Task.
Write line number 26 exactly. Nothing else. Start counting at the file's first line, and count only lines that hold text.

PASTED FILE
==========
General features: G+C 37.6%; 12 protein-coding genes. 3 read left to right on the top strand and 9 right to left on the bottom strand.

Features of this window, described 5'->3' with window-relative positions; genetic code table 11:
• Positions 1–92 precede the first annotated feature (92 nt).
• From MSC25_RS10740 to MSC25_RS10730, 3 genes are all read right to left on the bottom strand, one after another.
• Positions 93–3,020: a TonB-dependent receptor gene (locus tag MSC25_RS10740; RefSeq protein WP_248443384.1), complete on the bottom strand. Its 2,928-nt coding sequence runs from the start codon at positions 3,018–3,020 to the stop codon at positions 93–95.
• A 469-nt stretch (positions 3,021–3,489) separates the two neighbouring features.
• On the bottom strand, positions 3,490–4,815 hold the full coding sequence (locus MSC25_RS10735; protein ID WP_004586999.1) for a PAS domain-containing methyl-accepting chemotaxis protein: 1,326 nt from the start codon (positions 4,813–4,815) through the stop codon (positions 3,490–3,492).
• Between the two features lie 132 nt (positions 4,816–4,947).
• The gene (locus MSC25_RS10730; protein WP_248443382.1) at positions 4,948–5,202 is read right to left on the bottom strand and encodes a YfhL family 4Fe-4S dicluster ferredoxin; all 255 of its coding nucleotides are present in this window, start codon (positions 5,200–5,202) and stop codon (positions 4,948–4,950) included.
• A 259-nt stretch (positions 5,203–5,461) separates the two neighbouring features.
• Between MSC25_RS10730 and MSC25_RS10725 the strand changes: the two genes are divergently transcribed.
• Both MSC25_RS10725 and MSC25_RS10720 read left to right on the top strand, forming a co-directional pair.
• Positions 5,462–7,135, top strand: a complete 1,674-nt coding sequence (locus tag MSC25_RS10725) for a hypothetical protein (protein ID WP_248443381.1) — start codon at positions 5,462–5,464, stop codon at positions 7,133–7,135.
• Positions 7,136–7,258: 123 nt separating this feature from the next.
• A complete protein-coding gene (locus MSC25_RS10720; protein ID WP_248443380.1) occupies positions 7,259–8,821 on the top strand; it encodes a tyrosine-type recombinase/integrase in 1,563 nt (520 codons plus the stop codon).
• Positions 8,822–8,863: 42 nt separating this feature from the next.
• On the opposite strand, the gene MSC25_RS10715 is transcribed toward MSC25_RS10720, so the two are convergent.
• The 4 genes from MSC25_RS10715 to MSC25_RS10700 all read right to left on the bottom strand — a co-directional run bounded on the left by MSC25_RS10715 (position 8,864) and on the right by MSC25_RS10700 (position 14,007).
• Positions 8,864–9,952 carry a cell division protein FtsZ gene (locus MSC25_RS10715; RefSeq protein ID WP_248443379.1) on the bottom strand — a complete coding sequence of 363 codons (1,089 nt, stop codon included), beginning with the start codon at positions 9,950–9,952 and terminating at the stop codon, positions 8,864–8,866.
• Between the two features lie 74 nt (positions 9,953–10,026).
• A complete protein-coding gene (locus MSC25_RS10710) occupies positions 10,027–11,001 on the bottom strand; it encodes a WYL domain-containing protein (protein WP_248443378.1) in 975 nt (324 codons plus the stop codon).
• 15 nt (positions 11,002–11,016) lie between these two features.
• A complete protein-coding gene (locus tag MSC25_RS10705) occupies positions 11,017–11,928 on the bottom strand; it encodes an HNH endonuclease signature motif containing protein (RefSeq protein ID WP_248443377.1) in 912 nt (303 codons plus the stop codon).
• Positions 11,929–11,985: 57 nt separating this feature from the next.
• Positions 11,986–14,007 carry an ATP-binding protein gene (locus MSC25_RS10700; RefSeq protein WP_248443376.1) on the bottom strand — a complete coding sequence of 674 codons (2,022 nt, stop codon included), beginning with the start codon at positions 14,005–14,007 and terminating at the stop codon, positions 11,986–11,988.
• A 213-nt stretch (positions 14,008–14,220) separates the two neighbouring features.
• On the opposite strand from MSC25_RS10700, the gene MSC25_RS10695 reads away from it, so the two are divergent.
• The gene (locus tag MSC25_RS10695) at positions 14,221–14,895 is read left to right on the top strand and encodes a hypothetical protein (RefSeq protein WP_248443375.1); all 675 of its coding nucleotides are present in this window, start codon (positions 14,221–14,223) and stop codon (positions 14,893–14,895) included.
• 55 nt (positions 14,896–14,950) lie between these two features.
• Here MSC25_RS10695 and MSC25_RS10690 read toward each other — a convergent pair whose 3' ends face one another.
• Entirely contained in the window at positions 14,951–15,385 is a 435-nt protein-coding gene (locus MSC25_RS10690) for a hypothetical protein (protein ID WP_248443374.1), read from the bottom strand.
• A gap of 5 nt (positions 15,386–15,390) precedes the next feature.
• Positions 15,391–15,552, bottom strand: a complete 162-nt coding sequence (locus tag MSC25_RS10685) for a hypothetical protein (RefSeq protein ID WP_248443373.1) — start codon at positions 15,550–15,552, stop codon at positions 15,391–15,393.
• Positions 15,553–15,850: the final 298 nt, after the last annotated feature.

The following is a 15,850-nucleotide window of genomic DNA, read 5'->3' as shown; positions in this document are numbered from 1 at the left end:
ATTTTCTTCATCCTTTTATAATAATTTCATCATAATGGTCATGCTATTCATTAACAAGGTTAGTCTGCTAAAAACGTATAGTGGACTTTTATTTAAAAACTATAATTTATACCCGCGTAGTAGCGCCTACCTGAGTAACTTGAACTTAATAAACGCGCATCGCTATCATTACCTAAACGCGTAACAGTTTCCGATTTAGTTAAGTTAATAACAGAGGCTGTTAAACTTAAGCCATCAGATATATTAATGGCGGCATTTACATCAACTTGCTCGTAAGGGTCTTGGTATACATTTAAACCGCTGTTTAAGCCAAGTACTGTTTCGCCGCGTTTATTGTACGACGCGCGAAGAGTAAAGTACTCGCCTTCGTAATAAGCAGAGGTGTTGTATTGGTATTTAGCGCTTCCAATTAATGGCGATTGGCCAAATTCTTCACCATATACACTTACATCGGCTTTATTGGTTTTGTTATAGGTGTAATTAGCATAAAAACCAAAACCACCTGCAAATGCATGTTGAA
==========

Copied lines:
• A 213-nt stretch (positions 14,008–14,220) separates the two neighbouring features.